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Regional Archives The Altamont Enterprise, October 21, 2010
By Zach Simeone
ALBANY COUNTY Deborah Busch is aligned with the Tea Party on reducing government and cutting taxes. She wants to lift the tax burdens from businesses, cut administrators in government and in schools, and says that taxes should be capped at the rate of inflation. She has also called for an investigation of the state comptroller.
Busch sees New York as a “sanctuary state” for illegal immigrants, and says education aid should not be based on poverty; such aid, she says, largely goes to cities harboring illegal immigrants.
Busch is in favor of the death penalty and says her opponent is soft on crime.
Busch made her first run for public office last year, for county coroner, citing her medical background. She lost to a long-time incumbent, a funeral director, and a Democrat in Democrat-dominated Albany County.
Busch, 47, is a registered nurse and a native of Knox. She has just gotten off work, and is still in her uniform as she discusses the issues at the Enterprise office.
“Just to confirm: I believe in a tax cap,” Busch began. “I’m not happy with the tax cap that was proposed of 4 percent; I think they need to drastically reduce it. As you know, we lost 1.5 million people. They voted with their feet they left New York.”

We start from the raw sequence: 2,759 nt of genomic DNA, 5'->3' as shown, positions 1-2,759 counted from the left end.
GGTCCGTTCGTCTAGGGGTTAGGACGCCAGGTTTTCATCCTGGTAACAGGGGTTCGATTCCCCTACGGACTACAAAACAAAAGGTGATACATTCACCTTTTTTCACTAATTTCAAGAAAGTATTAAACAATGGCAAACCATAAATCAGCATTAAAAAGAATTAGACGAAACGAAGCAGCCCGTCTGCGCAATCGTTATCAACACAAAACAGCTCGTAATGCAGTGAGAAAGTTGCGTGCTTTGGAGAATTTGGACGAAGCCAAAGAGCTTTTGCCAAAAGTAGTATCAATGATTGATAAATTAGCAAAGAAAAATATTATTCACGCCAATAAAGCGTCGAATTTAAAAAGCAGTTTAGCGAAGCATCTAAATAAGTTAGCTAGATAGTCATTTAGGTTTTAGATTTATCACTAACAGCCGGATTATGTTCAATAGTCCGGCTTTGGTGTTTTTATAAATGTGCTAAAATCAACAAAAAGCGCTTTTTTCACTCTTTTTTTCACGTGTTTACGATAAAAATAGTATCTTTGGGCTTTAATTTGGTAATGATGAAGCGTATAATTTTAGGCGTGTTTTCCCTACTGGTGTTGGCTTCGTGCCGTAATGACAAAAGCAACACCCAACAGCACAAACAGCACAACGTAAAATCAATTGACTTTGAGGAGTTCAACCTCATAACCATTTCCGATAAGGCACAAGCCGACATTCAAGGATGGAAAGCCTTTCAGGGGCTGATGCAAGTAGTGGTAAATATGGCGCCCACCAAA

Busch supports a tax freeze over the next few years, she said, and would like to see taxes capped at the rate of inflation.
“At this point, increasing taxes and losing businesses is a recipe for failure, and that’s what my opponent has voted for since he’s been there,” said Busch.
She went on to address a set of issues that she thinks is costing New Yorkers $18 billion a year. Medicaid, she said, is one of the largest contributing factors to the state’s $9-billion deficit.
“We have a carte blanche Medicaid system,” Busch said. “I’m not saying people aren’t entitled to medical treatment, but the best of medical treatment is given at a prohibitive cost. Giving free health insurance without producing individuals that can provide for their own health insurance with labor is counterintuitive. We need to be able to give jobs to people so they can contribute to health costs.”
The issue is that the state does not have an effective program for transitioning people off of Medicaid; having a set cutoff date, for example, would be an appropriate guideline, she said.